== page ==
The new facility will include the “Harlem Express” on the main level, where New Yorkers can get screened for sexually transmitted infections with rapid results — one of a few such testing centers in the United States. New Yorkers currently utilize the “Chelsea Express” in the Chelsea neighborhood, so it’s exciting to bring this advanced, rapid testing technology uptown. The Harlem Express will also be able to pivot to provide testing and medicines needed during a public health emergency. For example, the Chelsea Express and new labs built at other DOHMH clinics, including the Central Harlem clinic, are now providing COVID-19 testing in communities, with same day results.
The PHL will provide training opportunities for students and plans to connect with neighborhood schools to encourage careers in laboratory science. The DOHMH has a robust partnership with CUNY’s Medical Laboratory Sciences program at Hunter. Many of those students begin with internships, then move onto full time careers at the PHL.
The new facility will also include a 200-person auditorium for community use. We envision the space to be used by the community for meetings, events and gatherings. We want to be good neighbors and partners in the community.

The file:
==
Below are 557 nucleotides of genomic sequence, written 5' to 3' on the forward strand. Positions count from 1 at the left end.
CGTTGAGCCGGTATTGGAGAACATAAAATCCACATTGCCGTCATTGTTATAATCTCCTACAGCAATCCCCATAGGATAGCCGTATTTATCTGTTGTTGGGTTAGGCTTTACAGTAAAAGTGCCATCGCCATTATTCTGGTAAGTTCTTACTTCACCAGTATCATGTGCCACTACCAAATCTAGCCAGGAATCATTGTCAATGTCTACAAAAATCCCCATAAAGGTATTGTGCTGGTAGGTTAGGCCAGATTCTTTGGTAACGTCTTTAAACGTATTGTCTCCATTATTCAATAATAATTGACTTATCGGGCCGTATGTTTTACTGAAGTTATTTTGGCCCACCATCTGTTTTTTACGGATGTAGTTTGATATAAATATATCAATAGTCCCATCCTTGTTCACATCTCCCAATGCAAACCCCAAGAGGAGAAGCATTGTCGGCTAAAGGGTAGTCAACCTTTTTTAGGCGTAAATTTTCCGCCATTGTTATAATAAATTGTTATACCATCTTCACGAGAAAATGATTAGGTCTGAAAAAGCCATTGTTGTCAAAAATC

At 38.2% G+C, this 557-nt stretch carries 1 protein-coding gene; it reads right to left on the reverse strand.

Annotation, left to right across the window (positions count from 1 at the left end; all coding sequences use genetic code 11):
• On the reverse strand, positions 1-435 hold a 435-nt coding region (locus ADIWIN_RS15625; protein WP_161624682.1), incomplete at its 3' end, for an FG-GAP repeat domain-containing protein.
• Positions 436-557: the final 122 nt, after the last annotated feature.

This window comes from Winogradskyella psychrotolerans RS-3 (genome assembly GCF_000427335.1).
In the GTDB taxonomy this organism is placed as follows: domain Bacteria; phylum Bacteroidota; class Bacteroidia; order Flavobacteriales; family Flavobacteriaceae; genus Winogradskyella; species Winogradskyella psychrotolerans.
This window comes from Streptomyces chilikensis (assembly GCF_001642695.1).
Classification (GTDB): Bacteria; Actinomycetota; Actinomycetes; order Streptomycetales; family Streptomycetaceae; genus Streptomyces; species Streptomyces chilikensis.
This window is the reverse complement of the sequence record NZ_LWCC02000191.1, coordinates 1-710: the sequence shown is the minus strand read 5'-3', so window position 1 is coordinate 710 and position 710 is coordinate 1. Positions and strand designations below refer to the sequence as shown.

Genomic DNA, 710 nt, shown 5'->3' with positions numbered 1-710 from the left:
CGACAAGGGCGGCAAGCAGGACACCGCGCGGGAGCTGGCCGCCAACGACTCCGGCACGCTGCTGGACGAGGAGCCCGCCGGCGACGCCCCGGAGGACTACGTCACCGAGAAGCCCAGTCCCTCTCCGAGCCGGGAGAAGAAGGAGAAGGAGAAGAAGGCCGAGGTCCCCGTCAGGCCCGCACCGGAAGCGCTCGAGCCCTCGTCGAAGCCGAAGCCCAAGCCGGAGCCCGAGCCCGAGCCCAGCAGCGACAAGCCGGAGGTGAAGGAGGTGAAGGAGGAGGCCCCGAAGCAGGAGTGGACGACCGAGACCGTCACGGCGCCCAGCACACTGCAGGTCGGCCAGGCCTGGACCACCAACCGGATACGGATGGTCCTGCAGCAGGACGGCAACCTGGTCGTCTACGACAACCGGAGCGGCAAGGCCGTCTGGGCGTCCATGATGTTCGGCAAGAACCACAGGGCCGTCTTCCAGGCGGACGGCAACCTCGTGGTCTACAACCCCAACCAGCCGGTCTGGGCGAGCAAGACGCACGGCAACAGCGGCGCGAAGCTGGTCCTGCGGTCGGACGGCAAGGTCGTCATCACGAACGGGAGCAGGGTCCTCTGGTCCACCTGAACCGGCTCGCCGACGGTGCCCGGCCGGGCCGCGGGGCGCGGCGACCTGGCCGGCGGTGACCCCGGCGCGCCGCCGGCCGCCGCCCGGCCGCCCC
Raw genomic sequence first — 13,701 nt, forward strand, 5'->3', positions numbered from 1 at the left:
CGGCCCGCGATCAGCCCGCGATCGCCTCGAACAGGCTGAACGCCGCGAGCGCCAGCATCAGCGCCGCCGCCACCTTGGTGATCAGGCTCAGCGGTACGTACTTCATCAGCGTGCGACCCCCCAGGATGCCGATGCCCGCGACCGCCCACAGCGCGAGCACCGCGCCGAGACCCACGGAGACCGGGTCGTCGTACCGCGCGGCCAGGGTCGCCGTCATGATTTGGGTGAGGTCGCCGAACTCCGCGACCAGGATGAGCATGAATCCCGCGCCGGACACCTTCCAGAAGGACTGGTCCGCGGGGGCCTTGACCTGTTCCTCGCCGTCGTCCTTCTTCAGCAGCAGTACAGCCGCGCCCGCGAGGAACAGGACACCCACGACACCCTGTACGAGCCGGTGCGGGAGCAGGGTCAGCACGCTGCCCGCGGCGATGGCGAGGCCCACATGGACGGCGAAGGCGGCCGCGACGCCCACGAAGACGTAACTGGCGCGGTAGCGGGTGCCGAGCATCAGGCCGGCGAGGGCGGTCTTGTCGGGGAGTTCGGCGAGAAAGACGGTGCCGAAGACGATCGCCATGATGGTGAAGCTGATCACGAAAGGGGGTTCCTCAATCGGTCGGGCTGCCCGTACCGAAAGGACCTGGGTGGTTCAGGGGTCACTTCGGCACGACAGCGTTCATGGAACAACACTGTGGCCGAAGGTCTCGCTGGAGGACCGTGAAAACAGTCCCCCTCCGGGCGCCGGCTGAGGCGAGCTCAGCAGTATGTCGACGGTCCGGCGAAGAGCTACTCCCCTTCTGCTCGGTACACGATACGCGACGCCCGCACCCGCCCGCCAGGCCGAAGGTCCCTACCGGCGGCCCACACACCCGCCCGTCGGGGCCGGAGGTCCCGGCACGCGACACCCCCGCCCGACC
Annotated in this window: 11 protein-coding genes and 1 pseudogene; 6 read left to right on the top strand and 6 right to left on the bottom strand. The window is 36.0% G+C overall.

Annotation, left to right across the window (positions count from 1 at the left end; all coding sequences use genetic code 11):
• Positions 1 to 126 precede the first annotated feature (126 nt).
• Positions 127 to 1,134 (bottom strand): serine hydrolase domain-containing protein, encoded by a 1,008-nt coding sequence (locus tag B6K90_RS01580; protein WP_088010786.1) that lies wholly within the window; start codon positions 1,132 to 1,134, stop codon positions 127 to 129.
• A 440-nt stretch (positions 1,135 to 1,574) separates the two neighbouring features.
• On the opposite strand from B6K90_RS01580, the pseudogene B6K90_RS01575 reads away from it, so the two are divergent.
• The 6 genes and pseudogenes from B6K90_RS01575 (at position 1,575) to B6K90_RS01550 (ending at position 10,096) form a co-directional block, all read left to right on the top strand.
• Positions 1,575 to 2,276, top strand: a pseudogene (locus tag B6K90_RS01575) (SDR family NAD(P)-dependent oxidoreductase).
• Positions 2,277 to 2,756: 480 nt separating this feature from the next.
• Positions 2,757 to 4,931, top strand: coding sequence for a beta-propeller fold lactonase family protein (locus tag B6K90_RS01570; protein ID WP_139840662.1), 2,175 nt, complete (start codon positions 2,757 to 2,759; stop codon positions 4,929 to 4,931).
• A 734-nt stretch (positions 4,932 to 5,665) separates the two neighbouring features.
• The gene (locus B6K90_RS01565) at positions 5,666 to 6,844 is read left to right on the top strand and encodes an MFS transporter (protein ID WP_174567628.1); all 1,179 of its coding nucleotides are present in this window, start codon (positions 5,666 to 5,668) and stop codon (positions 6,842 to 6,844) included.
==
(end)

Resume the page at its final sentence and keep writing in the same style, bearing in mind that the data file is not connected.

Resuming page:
Additional Information About the New Public Health Laboratory Building
The new PHL facility will not permanently take away any spots for on street parking. Employees are encouraged to take mass transit. Six off-street parking spaces will be created as part of the PHL project to support the operation of the laboratory. An undeveloped lot will remain next to the new PHL facility, which may be developed by Harlem Hospital in the future.
Construction activities will be conducted according to the NYC Noise Control Code. The contractor will be required to develop a noise control plan, as well as a dust control plan, which will proactively address how to prevent dust from rising and spreading in the neighborhood. Noise and dust will be kept to a minimum.
Early 2020 – 2022: Preparation of the site to build the new PHL facility.
2022 – 2025: Construction of the new 10-story building will occur.
End of 2025: The new Public Health Lab facility will open.